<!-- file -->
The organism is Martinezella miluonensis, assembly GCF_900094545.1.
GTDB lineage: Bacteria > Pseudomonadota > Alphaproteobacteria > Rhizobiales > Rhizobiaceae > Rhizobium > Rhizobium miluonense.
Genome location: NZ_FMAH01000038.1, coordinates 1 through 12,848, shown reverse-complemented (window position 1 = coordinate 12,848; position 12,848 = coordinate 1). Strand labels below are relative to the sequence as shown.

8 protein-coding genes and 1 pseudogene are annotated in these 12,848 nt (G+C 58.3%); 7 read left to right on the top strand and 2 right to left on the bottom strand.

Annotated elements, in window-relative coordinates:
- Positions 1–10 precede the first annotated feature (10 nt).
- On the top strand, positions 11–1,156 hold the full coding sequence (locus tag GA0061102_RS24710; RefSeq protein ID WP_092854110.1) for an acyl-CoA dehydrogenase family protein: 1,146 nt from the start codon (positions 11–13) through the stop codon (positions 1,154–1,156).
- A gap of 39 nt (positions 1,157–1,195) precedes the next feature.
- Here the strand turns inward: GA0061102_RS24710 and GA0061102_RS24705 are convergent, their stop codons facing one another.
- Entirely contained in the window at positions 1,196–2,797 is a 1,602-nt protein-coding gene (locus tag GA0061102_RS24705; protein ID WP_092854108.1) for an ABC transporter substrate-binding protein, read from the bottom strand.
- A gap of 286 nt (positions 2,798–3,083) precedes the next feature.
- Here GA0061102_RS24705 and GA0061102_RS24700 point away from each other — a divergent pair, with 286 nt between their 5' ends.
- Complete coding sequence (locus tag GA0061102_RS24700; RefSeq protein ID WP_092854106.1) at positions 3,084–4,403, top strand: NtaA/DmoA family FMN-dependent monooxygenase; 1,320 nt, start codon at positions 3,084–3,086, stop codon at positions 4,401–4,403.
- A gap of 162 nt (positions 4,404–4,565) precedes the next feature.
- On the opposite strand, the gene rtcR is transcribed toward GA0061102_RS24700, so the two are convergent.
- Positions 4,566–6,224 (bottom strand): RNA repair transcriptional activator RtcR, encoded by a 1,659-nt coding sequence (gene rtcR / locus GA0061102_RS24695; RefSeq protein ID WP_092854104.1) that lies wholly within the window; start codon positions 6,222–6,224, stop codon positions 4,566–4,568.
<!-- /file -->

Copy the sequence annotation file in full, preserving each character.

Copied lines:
The organism is Martinezella miluonensis, assembly GCF_900094545.1.
GTDB lineage: Bacteria > Pseudomonadota > Alphaproteobacteria > Rhizobiales > Rhizobiaceae > Rhizobium > Rhizobium miluonense.
Genome location: NZ_FMAH01000038.1, coordinates 1 through 12,848, shown reverse-complemented (window position 1 = coordinate 12,848; position 12,848 = coordinate 1). Strand labels below are relative to the sequence as shown.

8 protein-coding genes and 1 pseudogene are annotated in these 12,848 nt (G+C 58.3%); 7 read left to right on the top strand and 2 right to left on the bottom strand.

Annotated elements, in window-relative coordinates:
- Positions 1–10 precede the first annotated feature (10 nt).
- On the top strand, positions 11–1,156 hold the full coding sequence (locus tag GA0061102_RS24710; RefSeq protein ID WP_092854110.1) for an acyl-CoA dehydrogenase family protein: 1,146 nt from the start codon (positions 11–13) through the stop codon (positions 1,154–1,156).
- A gap of 39 nt (positions 1,157–1,195) precedes the next feature.
- Here the strand turns inward: GA0061102_RS24710 and GA0061102_RS24705 are convergent, their stop codons facing one another.
- Entirely contained in the window at positions 1,196–2,797 is a 1,602-nt protein-coding gene (locus tag GA0061102_RS24705; protein ID WP_092854108.1) for an ABC transporter substrate-binding protein, read from the bottom strand.
- A gap of 286 nt (positions 2,798–3,083) precedes the next feature.
- Here GA0061102_RS24705 and GA0061102_RS24700 point away from each other — a divergent pair, with 286 nt between their 5' ends.
- Complete coding sequence (locus tag GA0061102_RS24700; RefSeq protein ID WP_092854106.1) at positions 3,084–4,403, top strand: NtaA/DmoA family FMN-dependent monooxygenase; 1,320 nt, start codon at positions 3,084–3,086, stop codon at positions 4,401–4,403.
- A gap of 162 nt (positions 4,404–4,565) precedes the next feature.
- On the opposite strand, the gene rtcR is transcribed toward GA0061102_RS24700, so the two are convergent.
- Positions 4,566–6,224 (bottom strand): RNA repair transcriptional activator RtcR, encoded by a 1,659-nt coding sequence (gene rtcR / locus GA0061102_RS24695; RefSeq protein ID WP_092854104.1) that lies wholly within the window; start codon positions 6,222–6,224, stop codon positions 4,566–4,568.